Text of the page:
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General Aviation Advisory Circulars


GAAC 2005-02


Pilot Permit - Ultra-light Aeroplane


The intent of this General Aviation Advisory Circular (GAAC) is to serve as a reminder of the introduction of new knowledge requirements for the Pilot Permit - Ultra-light Aeroplane and the new passenger carrying rating.


  • CAR 401.21, 401.55, 401.88
  • CAR Standards 421.19, 421.21, 421.55, 421.88


Based on recommendations from the ultra-light aeroplane community, the Canadian Aviation Regulations (CARs) will be amended on December 1, 2005 to include new pilot licensing regulations and standards for holders of the Pilot Permit - Ultra-Light Aeroplane. The regulations call for revisions to the:

  • subject areas for the knowledge requirements for the Student Pilot Permit;
  • subject areas required to be covered in ground school;
  • hours required for ground school; and
  • ULTRA examination.

At the same time that these amendments will be appearing in the CARs, there will also be new regulations introducing a passenger carrying rating which can be applied to a Pilot Permit - Ultra-Light Aeroplane. This licensing structure will allow ultra-light pilots to obtain the licence qualification necessary to carry a passenger while completing all of their training and testing at ultra-light schools, in ultra-light aeroplanes with ultra-light instructors and examiners, without having to obtain a Pilot Permit, Recreational or higher licence. Candidates will have to demonstrate their pilot skill by way of a flight test, just as they do today as part of the Pilot Permit, Recreational or the Private Pilot Licence. Like all ratings, the new passenger carrying rating will be optional. Ultra-light pilots who have no wish to carry a passenger will continue as they do today, retaining their pilot permit restricted to "no passengers".


Student Pilot Permit - Written Exam

An applicant for a Student Pilot Permit will have to obtain 90% on a written examination on the following subjects:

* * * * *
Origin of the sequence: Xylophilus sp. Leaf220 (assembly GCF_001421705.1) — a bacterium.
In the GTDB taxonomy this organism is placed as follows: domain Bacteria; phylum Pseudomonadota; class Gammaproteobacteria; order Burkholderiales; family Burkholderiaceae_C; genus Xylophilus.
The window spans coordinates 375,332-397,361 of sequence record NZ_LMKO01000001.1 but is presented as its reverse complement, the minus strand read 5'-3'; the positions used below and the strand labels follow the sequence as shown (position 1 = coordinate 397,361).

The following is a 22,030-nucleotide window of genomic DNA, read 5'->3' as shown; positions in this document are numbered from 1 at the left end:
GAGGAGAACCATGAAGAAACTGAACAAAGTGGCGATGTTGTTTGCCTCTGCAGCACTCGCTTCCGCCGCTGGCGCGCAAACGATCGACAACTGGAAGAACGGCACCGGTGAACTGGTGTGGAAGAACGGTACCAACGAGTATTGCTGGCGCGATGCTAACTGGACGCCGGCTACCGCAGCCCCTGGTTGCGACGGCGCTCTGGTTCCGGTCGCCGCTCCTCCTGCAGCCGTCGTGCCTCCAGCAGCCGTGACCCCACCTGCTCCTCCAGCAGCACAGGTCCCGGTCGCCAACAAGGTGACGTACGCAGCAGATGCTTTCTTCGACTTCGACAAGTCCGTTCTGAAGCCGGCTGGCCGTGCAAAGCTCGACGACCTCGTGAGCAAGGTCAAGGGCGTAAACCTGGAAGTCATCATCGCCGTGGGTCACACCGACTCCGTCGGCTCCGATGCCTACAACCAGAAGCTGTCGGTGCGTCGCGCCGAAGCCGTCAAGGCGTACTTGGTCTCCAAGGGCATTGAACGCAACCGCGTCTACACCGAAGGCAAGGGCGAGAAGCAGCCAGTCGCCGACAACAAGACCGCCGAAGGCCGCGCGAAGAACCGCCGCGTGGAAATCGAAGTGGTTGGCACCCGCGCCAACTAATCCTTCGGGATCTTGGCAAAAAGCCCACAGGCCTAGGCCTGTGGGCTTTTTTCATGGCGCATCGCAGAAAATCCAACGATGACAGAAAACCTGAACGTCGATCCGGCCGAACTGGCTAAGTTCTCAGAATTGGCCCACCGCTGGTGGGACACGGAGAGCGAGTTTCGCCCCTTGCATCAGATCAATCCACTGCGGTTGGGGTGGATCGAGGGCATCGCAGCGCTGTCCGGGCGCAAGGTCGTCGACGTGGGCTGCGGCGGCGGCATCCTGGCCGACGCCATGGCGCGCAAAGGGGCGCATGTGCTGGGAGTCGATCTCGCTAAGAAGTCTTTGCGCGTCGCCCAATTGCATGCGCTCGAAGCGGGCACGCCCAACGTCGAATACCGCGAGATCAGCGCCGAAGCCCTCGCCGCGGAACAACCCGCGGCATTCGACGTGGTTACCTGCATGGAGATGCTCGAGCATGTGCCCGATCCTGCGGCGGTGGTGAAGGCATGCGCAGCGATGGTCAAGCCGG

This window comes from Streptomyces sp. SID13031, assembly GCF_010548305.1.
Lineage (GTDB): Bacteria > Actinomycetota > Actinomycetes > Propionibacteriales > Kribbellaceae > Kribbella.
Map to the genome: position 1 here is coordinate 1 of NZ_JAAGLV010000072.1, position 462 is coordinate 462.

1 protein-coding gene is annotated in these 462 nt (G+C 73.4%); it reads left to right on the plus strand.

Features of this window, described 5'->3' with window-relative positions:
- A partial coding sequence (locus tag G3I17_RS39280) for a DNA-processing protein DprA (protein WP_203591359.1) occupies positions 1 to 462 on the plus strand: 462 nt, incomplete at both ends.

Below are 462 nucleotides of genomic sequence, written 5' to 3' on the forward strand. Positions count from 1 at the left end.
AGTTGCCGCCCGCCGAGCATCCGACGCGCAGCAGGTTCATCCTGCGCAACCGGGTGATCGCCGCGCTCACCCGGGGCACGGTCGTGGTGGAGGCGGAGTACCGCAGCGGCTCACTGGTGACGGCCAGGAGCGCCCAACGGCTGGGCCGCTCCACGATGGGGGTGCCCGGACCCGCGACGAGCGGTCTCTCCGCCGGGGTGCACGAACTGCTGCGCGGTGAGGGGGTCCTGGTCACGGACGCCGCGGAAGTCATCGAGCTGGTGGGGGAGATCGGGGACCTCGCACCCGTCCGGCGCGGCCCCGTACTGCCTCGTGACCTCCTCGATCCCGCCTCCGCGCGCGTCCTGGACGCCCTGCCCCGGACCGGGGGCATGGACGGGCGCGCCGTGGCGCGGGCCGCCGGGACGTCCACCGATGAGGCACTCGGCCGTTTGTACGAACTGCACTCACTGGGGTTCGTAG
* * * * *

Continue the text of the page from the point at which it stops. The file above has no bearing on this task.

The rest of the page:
• Canadian Aviation Regulations (CARs),
  • Air Traffic Control Clearances and Instructions including Air Traffic Rules and Procedures,
  • Air Traffic Control procedures as they apply to the control of VFR traffic including Information Circulars and NOTAM,
  • Air Traffic Control procedures at uncontrolled airports and aerodromes,
  • Special VFR Regulations, including meteorological phenomena as applicable,
  • Information Circulars and A.I.P. Canada Supplements,
  • Basic aerodynamics applicable to the type of ultra-light aeroplane being used for training,
  • Emergency procedures including stall recognition and recovery procedures and
  • Human Factors, including pilot decision-making.

The examination must be corrected to 100% by the flight instructor, who will ensure that the applicant reviews all weak knowledge areas.

If you have not done so already, you will want to review your existing school pre-solo examination(s) to ensure that it meets the new knowledge requirements. If you require any guidance in this regard, please contact your local Transport Canada General Aviation office.

Ultra-light Aeroplane Pilot Permit - Ground school Requirements

An applicant applying for an ultra-light aeroplane pilot permit will be required to complete a minimum of 20 hours of ultra-light aeroplane pilot ground school on the following subjects: